If I had an opportunity to offer advice related to money to my younger self, I would have engaged with money matters sooner, and made money my friend. I made three fundamental mistakes and I plan to teach my daughter with my examples so she creates a healthier financial path:
- Understand the context of the financial system
- Don’t cash out your 401(k), ever
- Create a budget focusing on giving, saving, spending according to your values
I can’t remember a time in life when I did not work in some capacity. I even managed to save $5,000 during high school to use toward college. I had no idea how quickly that $5,000 would be used! I managed to muddle through college and started using my first credit card, all the while not really understanding how the financial system worked, until I started my first job at a bank. Knowing what I do know now, having context on the broader financial system would have saved me much confusion in my younger years.
When I moved from New Orleans to North Carolina, I made the mistake so many younger professionals make – I cashed out my 401(k) to pay for moving related expenses. I know, I know – not bright, but at the time, retirement seemed so far way and my need for a washer/dryer and new furniture so real!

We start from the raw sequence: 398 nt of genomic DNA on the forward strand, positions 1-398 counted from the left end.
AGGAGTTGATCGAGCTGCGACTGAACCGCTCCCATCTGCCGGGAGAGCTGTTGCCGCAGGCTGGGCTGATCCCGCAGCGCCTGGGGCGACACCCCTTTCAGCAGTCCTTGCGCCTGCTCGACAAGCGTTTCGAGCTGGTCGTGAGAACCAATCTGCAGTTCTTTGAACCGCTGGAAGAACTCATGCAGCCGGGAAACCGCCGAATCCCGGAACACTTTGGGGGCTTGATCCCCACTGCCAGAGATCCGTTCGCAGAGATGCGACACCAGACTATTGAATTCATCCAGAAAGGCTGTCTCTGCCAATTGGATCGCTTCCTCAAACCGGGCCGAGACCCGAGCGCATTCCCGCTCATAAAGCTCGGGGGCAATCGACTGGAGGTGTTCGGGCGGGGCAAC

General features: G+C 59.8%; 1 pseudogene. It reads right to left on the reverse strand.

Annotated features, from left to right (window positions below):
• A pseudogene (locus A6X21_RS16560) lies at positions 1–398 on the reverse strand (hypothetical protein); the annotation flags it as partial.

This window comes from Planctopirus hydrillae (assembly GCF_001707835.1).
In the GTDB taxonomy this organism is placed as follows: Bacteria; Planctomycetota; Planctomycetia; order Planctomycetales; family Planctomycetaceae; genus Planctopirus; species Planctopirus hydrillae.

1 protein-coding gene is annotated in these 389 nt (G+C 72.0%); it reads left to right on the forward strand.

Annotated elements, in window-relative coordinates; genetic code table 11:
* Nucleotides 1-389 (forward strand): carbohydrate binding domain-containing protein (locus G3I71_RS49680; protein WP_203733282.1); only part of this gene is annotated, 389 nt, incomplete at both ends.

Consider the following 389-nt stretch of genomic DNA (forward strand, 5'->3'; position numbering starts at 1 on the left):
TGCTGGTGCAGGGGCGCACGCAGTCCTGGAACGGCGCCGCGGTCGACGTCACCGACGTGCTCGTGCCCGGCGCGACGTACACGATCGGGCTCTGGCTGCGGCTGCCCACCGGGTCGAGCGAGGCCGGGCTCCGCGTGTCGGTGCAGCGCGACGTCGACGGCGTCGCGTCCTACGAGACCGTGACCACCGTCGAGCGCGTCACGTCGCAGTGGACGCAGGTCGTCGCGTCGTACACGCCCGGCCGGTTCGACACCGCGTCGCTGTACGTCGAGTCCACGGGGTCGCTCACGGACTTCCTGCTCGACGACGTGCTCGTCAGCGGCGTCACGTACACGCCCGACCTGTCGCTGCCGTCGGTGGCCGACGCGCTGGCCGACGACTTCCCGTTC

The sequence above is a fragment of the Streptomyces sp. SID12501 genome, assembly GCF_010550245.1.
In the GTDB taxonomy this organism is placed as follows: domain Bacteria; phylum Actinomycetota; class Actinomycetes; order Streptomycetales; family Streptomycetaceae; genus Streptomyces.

Finally, it was my third job after college that I developed a budget for expenses and spending. Through the years it has evolved tremendously as my finances have gotten more complex. I have evolved it from a spending budget, to a savings budget, to now include the plan for giving to nonprofits that are important to my family. I hope to have it in terrific shape to send with my daughter as she goes to college in nine years – hoping that the financial evolution will continue to improve through the generations.
What advice would you give your younger self about money?